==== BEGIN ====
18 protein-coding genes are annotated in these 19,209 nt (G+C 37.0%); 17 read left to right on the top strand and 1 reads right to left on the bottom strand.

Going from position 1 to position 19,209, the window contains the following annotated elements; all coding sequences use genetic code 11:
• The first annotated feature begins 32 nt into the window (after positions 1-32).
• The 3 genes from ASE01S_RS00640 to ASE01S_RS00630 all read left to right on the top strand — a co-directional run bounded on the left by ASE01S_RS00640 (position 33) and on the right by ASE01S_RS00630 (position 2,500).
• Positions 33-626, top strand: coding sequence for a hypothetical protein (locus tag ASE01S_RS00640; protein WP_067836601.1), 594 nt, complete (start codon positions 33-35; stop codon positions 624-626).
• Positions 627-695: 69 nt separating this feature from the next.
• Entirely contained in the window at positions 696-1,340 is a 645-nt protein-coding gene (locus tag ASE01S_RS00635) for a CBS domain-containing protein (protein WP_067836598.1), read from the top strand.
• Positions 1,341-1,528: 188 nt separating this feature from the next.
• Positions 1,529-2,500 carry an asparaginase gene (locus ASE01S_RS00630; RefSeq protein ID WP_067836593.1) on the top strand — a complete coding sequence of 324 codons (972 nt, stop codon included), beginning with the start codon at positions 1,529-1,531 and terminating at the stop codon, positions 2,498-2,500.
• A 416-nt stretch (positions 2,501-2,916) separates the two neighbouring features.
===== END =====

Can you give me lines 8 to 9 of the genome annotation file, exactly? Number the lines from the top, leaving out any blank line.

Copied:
• Positions 1,341-1,528: 188 nt separating this feature from the next.
• Positions 1,529-2,500 carry an asparaginase gene (locus ASE01S_RS00630; RefSeq protein ID WP_067836593.1) on the top strand — a complete coding sequence of 324 codons (972 nt, stop codon included), beginning with the start codon at positions 1,529-1,531 and terminating at the stop codon, positions 2,498-2,500.